In the first place, as we have indicated, the rule does not permit that alternative. Moreover, requiring the Receiver to advance the costs of preparation of a schedule, to whatever extent costs may be incurred, is consonant with the principle that the debtor's property is entrusted to the receiver as an officer of the court and is in custodia legis awaiting ultimate disposal by the court according to the rights and priorities of the parties concerned. Williams v. Messick, 177 Md. 605, 610. Since the receiver in most instances, as in this case, is entrusted with the care of that property after petitioning the court on behalf of one or more of the creditors who will benefit by the location of assets, equity is not affronted by requiring the prospector to provide his own stake. We think that the provisions of Md. Rule BP2.b.1. clearly anticipate the logical next step to be followed when the debtor fails to file a schedule, i.e., the receiver shall do so.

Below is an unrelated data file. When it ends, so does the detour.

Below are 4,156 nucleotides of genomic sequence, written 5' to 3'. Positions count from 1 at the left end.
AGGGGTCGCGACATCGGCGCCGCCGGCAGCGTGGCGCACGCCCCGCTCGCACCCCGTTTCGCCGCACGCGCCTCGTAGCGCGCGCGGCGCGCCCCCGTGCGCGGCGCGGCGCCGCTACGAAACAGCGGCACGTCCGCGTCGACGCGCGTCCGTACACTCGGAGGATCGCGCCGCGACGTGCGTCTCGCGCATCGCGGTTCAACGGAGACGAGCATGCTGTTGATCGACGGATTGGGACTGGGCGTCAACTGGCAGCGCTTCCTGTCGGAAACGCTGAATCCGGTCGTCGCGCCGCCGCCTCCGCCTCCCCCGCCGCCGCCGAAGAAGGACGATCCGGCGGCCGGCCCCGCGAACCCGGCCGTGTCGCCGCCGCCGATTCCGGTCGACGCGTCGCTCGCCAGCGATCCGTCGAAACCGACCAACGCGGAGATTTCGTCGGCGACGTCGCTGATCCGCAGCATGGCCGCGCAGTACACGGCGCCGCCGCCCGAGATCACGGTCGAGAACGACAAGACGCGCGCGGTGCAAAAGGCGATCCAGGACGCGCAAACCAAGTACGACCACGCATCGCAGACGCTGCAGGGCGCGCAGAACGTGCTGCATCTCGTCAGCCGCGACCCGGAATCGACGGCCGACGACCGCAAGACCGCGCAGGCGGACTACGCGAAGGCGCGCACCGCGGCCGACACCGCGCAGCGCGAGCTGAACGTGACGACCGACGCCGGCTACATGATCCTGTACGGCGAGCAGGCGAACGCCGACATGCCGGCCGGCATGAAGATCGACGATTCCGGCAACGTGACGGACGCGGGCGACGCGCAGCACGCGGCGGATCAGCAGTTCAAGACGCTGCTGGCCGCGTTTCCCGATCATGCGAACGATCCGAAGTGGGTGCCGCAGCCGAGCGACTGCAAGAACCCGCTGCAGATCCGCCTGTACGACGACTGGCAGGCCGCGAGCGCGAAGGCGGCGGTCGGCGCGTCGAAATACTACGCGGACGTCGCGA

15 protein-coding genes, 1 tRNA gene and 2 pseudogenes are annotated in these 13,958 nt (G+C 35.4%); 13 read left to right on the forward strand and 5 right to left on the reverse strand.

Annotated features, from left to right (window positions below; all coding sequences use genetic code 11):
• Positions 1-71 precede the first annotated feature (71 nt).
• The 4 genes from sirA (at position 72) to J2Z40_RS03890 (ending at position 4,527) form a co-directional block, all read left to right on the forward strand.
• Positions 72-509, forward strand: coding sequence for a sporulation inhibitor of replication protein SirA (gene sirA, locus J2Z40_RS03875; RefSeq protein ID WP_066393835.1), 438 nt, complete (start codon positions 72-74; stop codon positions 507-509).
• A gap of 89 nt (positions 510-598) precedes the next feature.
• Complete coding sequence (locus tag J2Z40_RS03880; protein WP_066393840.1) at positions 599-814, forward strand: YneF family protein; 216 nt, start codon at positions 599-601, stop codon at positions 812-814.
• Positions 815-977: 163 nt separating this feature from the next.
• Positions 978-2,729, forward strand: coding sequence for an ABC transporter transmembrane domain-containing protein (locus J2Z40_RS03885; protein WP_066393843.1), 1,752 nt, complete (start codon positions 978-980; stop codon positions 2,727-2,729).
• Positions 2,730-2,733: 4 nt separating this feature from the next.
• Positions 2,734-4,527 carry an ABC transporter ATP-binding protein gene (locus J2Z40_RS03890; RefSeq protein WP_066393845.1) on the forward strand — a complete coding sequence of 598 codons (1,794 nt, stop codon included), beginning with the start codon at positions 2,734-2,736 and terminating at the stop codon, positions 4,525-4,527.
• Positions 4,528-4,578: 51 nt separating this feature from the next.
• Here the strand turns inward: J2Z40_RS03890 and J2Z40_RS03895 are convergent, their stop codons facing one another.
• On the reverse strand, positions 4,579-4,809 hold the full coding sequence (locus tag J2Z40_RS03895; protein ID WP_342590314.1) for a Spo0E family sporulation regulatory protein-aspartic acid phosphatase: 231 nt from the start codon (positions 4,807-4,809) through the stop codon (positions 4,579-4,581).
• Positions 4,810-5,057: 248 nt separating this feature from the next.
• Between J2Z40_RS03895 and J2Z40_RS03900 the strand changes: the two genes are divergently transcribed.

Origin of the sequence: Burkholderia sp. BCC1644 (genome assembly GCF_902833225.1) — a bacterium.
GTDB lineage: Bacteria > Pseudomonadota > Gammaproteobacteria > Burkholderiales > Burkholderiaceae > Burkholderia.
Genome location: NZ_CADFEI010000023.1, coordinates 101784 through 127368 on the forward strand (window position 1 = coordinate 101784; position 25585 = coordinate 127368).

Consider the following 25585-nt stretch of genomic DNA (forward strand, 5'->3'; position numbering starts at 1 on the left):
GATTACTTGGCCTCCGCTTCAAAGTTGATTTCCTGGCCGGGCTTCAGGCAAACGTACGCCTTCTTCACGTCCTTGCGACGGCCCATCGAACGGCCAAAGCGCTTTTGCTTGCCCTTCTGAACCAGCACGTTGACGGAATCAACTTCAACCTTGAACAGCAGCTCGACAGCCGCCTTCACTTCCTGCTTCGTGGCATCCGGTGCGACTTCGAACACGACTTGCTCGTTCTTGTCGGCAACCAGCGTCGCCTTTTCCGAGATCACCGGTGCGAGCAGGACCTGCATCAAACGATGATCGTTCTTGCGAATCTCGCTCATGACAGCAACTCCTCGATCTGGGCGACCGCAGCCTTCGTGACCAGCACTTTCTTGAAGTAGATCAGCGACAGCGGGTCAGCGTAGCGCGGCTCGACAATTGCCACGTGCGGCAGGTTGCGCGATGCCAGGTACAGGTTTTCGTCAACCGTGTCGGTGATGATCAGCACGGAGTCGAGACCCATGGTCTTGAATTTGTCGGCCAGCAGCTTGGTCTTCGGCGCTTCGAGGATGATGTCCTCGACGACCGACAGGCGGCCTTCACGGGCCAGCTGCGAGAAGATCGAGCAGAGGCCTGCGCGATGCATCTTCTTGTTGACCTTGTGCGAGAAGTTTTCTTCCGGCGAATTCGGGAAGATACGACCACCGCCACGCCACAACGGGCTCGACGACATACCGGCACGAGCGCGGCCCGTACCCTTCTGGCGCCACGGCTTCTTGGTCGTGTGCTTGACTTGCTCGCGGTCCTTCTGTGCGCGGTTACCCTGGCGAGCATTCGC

The officers of a corporation for which a receiver has been appointed may, of course, be compelled to disclose information to the receiver which is necessary for the preparation of the schedule or to produce corporate records in their custody for that purpose. It is apparent, and we judicially notice, that both the president and the board chairman are charged with the knowledge of all of the facts and information required in the schedule called for by Md. *719 Rule BP2.a. Subsection b.2. of Md. Rule BP2 makes clear that a delinquent debtor and any other person, whether a corporate officer or not, having knowledge of such information or its whereabouts may be ordered "to appear before the court or an examiner, and disclose any knowledge or information ... necessary to the proper making of the schedule." That provision obviously contemplates a debtor (individual or corporate) who may fail to file for reasons that are not wrongful, i.e., delinquent but not wrongfully so. When read in conjunction with the next subsection, it brings into play the alternative provision for the receiver to assume the filing responsibility with the necessary information being compulsorily provided by the delinquent debtor.